NATO and Cyber Defence
The NATO Summit held on 8-9 July in Warsaw attracted more than its share of attention from media worldwide as a result of Brexit and NATO military exercises on the Russian border. But what escaped the media lens was a path-breaking decision by NATO leaders to recognise cyber operations as one of its domains of war, alongside land, sea and air.
The red-carpet for the historic NATO Warsaw Summit to integrate cyber operations with its domains of war was laid in 2014 when NATO, after deliberating for several years, came to the consensus that cyber attacks qualify as military assault. The decision meant that Article 5 of the NATO founding treaty could be invoked by a member state subject to a cyber attack and conventional weapons could be used in response. Article 5 defines the casus foederis—the reasons for the terms of the alliance to be triggered.
The significance of the Warsaw decision stems from the fact that in defending against a hybrid attack, NATO will now consider cyber operations as a key offensive strategy. This move has cleared some strategic ambiguity by NATO in the past when it came to cyber defence. Earlier its leaders placed cyber threats on par with nuclear weapons, but the cyber threats weren’t enough to formalise a cyber security policy.
As often is the case, events on the ground provided the impetus to NATO members in generating momentum and consensus on issues related to cyber defence and cyber space information. Cyber attacks such as the distributed denial of service (DDOS) attacks on Estonia in 2007, the industrial control system breach in a German steel mill in 2014, the spear phishing via cyber intrusion into the White House internal security control network in April 2015, or the cyber hack in the same month of French television Network TV5Monde not only intruded on the cyber infrastructure of various NATO members but exposed the absence of cyber defence doctrines in the North Atlantic Security community.
The genesis of NATO’s cyber defence strategy was laid in its 2002 summit in Prague where, for the first time, cyber defence featured on its political agenda. And in its 2006 Riga summit, NATO members advocated to “develop a NATO Network Enabled Capability to share information, data and intelligence reliably, securely and without delay in Alliance operations, while improving protection of our key information systems against cyber-attack.”
The 2007 cyber attack on Estonia was largely believed to be the handiwork of hackers in Russia with Kremlin providing logistical support. Even before investigations into Estonia’s cyber attacks could be concluded, in August 2008 NATO was given another glimpse of Russia’s cyber capabilities with its use in the Georgian conflict. The use of cyber warfare as a Russian strategy acted as a catalyst for NATO to revise the cyber defence policy paper it had released in January 2008.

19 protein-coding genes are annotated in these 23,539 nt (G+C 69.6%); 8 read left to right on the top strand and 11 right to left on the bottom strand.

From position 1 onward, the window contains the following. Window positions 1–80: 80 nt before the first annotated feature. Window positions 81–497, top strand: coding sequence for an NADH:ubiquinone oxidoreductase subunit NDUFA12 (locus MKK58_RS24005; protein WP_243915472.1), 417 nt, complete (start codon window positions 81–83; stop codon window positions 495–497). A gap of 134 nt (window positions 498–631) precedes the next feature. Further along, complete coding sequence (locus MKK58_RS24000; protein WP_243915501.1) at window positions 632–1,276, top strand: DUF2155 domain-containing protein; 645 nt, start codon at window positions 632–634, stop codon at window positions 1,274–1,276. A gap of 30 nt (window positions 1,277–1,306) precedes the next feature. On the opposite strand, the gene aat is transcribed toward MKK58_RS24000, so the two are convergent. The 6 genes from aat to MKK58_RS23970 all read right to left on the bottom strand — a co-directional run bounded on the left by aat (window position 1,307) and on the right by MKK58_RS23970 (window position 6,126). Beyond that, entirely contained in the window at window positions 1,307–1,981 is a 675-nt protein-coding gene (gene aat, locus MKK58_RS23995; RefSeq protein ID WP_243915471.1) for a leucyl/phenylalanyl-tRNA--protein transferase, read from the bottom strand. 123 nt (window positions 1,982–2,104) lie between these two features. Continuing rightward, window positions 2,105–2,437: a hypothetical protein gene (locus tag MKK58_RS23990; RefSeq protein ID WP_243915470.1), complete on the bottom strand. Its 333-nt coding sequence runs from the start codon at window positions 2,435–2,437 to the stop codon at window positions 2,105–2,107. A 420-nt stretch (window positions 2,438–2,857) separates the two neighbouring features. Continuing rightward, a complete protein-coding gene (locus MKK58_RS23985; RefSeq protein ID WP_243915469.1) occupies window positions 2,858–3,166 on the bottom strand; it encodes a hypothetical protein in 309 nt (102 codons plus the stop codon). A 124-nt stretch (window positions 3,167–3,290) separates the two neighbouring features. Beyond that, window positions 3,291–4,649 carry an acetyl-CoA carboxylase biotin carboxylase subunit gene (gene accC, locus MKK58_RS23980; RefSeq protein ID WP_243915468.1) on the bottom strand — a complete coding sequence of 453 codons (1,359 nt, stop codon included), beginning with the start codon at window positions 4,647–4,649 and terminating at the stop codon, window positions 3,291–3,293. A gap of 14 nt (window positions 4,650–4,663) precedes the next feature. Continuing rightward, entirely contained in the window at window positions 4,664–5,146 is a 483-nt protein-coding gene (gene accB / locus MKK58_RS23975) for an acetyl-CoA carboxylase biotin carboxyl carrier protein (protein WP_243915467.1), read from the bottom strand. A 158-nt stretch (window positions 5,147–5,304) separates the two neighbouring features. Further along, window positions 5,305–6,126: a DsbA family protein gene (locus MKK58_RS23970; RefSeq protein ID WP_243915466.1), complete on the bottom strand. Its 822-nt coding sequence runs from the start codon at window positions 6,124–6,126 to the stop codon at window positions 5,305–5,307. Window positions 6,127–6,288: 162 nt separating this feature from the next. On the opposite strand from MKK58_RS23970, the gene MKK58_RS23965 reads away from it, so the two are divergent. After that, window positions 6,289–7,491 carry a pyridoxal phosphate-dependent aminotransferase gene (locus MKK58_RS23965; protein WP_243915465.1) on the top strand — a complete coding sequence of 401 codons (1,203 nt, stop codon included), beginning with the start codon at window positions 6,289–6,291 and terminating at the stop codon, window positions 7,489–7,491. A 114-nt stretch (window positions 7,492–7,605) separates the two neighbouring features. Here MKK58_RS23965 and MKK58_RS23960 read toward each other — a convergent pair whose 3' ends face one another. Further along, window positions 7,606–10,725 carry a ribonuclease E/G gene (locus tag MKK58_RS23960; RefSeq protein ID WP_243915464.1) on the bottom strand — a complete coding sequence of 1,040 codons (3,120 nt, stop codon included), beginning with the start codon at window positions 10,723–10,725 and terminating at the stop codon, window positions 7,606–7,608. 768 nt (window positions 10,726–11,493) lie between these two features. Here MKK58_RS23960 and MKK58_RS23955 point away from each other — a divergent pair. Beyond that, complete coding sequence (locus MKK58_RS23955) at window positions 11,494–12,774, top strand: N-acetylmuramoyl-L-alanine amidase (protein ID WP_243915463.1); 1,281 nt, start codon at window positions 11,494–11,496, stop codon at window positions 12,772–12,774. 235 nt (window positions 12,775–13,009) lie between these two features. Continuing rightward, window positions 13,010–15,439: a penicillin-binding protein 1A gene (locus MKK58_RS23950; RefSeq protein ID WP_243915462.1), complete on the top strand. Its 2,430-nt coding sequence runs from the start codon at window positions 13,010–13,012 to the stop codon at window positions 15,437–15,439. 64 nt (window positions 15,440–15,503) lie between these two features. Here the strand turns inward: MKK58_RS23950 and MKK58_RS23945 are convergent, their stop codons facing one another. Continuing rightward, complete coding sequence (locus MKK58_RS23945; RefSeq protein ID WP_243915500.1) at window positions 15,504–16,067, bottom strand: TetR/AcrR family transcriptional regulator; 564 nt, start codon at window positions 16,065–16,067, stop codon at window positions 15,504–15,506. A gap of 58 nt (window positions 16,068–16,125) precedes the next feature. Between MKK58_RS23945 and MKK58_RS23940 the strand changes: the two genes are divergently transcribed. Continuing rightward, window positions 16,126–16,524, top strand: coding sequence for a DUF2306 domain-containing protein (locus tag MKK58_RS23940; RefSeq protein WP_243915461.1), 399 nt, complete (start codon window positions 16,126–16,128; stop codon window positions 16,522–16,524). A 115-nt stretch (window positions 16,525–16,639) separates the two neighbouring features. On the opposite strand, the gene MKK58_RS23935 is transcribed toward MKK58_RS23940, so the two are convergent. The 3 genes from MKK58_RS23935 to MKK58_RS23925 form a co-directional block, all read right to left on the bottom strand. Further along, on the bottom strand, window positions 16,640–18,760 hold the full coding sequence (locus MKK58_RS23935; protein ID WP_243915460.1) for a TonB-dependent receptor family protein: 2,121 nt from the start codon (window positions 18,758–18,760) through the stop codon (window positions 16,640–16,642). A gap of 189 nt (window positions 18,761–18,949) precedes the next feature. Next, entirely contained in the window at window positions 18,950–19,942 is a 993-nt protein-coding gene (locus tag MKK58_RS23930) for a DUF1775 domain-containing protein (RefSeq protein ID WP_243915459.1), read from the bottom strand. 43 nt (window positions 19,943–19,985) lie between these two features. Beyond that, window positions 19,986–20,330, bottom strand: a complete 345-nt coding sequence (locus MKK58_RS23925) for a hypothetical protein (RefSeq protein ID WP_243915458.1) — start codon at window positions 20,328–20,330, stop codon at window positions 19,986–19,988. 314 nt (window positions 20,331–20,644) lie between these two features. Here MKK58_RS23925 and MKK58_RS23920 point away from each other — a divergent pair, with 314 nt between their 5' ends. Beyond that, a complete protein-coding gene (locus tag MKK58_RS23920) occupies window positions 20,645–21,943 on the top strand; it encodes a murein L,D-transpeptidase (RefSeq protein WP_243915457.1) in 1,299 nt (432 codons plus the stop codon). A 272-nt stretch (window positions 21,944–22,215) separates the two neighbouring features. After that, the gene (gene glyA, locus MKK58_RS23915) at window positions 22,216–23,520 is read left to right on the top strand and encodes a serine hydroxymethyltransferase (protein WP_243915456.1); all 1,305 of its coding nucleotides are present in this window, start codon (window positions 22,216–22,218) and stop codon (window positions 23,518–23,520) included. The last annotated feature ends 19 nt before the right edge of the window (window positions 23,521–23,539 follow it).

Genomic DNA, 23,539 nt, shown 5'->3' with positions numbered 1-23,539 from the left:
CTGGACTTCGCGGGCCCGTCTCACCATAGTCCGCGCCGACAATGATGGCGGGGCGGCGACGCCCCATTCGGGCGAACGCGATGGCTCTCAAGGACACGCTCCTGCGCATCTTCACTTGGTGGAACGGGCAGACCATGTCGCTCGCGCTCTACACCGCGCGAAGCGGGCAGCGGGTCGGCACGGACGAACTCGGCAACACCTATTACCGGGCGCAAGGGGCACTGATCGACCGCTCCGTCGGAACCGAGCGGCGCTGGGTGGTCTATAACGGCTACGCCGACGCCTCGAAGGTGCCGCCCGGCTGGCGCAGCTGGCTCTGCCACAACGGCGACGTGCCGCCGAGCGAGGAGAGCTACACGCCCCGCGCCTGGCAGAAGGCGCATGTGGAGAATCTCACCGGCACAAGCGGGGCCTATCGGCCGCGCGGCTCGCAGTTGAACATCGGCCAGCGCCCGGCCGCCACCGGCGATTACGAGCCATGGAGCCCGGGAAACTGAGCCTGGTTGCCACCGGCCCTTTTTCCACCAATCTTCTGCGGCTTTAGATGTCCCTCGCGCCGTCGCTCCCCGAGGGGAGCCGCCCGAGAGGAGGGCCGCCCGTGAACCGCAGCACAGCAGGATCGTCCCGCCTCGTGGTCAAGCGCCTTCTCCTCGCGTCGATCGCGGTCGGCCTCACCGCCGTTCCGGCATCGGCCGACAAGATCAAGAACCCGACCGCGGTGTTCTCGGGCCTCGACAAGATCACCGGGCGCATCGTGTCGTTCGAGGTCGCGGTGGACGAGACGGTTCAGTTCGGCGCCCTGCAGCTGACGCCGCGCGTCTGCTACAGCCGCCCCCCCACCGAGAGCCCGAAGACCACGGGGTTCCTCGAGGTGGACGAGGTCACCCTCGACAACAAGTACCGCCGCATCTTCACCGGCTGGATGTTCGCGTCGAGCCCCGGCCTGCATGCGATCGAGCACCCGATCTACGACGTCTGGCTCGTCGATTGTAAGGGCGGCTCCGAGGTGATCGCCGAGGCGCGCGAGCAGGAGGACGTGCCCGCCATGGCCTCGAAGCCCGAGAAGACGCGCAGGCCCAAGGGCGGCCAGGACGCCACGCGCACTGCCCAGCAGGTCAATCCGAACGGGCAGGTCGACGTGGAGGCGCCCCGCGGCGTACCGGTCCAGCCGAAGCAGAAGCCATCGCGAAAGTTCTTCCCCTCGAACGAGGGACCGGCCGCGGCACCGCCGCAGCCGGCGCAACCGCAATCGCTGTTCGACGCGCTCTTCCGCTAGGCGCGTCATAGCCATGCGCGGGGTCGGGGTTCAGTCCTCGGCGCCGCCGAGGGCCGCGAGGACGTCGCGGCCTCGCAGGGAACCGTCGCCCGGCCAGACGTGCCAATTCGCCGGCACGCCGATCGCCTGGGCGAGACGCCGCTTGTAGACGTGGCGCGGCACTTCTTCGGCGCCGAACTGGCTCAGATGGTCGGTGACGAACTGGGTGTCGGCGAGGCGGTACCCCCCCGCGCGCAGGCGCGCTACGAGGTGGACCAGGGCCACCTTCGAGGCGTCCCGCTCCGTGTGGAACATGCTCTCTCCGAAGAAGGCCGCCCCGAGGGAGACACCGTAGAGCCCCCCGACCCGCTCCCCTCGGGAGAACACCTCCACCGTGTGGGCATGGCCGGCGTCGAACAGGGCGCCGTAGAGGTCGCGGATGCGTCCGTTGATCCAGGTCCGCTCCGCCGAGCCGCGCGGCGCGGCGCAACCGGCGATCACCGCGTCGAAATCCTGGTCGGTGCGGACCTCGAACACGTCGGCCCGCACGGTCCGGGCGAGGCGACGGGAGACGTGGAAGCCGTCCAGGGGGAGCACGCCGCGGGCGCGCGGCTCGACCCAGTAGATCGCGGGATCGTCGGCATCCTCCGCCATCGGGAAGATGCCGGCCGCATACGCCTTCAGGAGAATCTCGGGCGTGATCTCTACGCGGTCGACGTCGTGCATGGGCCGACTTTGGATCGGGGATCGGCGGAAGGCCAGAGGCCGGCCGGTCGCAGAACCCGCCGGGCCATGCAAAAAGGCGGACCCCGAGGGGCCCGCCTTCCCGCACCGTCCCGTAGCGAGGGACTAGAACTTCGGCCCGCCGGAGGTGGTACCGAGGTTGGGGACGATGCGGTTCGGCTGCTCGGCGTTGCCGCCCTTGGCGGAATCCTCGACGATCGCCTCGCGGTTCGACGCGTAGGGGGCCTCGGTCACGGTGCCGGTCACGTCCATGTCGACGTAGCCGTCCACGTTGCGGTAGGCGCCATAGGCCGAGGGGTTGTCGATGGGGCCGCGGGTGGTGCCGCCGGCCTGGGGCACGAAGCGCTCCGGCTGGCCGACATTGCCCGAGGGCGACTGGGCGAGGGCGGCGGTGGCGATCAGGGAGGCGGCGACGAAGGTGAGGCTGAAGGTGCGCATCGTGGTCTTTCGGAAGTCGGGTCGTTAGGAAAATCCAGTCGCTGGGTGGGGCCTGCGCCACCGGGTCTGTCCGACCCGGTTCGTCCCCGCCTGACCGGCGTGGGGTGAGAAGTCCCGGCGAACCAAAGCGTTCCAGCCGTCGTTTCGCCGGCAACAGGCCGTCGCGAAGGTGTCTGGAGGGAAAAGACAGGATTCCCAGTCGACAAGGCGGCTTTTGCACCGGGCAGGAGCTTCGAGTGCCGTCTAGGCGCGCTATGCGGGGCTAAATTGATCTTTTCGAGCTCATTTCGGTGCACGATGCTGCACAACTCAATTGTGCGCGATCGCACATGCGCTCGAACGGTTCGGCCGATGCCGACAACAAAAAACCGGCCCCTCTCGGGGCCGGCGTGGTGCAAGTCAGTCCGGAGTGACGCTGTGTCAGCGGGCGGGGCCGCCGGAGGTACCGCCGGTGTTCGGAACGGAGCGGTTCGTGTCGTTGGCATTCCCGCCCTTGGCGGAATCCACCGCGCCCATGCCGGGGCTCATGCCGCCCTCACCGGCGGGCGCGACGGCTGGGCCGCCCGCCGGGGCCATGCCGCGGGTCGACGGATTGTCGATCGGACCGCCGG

The onus was put on the North Atlantic Council—NATO’s chief decision-making body—to forge an action plan to implement the new strategic concept with respect to cyber defence adopted by NATO at its 2010 Lisbon summit. Several subsequent NATO summits were aimed at upgrading NATO Computer Incident Response Capability (NCIRC) as well as assimilating cyber defence strategy as part of the NATO defence planning process.
Most of the critical infrastructure in Europe lies in the hands of private enterprise or is a public-private collaboration. Achieving cooperation between government and the private sector to enable enhanced exchange of information and implementation of safety regulations regarding cyber security remains a challenge for NATO. President Obama understood the importance of this partnership in cyberspace when he signed a long-awaited executive order requiring federal agencies to share cyber threat information with private companies.
Cooperation in cyberspace between various stakeholders is sure to lead to confrontation between the collaborators on intelligence sharing, cultural and legal issues but evidence suggests that private players are coming on board to support this multilateral initiative to increase their resilience against cyber attacks.
Determining the proportionality of response to a cyber attack is another challenge for an organisation like NATO, which is founded on the principle of collective defence. Imagine a small-scale cyber intrusion by a rival nation on a NATO member nation resulting in critical information ransack: would such an attack invoke Article 5 of NATO constitution? Or a cyber attack on critical infrastructure which results in physical damage to life and property: is going full throttle in the virtual space in retaliation against such an attack the way forward? Or should the response be a package of economic, kinetic and diplomatic response in the physical space?
It’s a common saying in cyberspace that a network is only as strong its vulnerability. Any cyber defence strategy by NATO would require significant consensus building among NATO and its allies regarding cyber attack-immune civilian infrastructure. The recent EU-NATO agreement is a shining example where both parties were able to iron out their cultural and legal differences to enhance shared security and work towards building a cyber coalition.
By bringing cyber security into its policy focus and allocating increased resources towards it, NATO plans to create a credible deterrence against cyber attackers. NATO has to make sure that its cyber defence strategy is dynamic and robust enough to adapt to the continuously changing face of cyber warfare.
Vibhore Singh is currently studying for a Master of International Relations at the Australian National University, Canberra. He has significant work experience in the software and information technology industry across India and Southeast Asia. This article is published under a Creative Commons Licence and may be republished with attribution.
Published August 1, 2016